I thank Bob Bidinotto for his many generous remarks about Libertarianism: A Primer, and I congratulate Bidinotto and the Institute for Objectivist Studies for their continuing commitment to a constructive dialogue between Objectivists and those libertarians who are not Objectivists.
I might begin by noting that the very notion of a conflict “between libertarians and Objectivists” is flawed, as it seems to me that all Objectivists are necessarily libertarians, though not all libertarians are Objectivists. That is, anyone who believes in individual rights, free enterprise, and strictly limited government—and I assume that includes all Objectivists—is a libertarian. An Objectivist libertarian might well not belong to any particular party and might part company with some other libertarians on a wide range of philosophical and other issues, but at the level of political philosophy Objectivists are libertarians.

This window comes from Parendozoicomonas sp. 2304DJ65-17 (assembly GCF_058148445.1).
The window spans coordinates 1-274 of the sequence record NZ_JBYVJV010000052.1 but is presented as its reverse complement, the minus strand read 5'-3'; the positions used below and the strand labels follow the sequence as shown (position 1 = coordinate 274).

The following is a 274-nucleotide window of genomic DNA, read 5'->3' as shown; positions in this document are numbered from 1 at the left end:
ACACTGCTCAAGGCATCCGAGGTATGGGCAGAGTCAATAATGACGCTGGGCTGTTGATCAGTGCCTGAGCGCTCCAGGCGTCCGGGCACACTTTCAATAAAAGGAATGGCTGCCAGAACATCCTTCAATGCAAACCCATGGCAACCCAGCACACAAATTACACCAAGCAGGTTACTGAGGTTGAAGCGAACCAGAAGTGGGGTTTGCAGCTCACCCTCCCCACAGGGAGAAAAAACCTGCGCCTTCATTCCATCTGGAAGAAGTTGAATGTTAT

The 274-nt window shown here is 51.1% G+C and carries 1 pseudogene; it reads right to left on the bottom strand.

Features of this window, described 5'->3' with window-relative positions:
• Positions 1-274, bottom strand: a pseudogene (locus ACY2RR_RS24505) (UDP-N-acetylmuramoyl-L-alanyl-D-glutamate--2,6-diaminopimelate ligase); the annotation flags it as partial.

And that gets us the crux of our disagreement. Should all libertarians be Objectivists? Or, put another way, must libertarianism rest on the Objectivist philosophical system? I believe that libertarianism, as a political movement and a political philosophy, is a sort of coalition. Libertarianism is compatible with a wide variety of...
Read Article : Objectivists and Libertarians
Description: Religions posit a supernatural realm involving either an impersonal force or a personal god, with many combinations. The earliest forms of primitive religion involved ten common institutions.
Read Article : God Help Me!
Near the beginning of the movie Butch Cassidy and the Sundance Kid, Butch Cassidy is challenged to a knife fight by another member of his Hole-in-the-Wall Gang. Stalling for time, Butch approaches him to discuss the rules. "Rules? In a knife fight?" the challenger asks incredulously—and while his guard is down Butch disables him with a kick below the belt.
This scene always struck me as an accurate assessment of the value of rules.
Read Article : Ruled or Principled?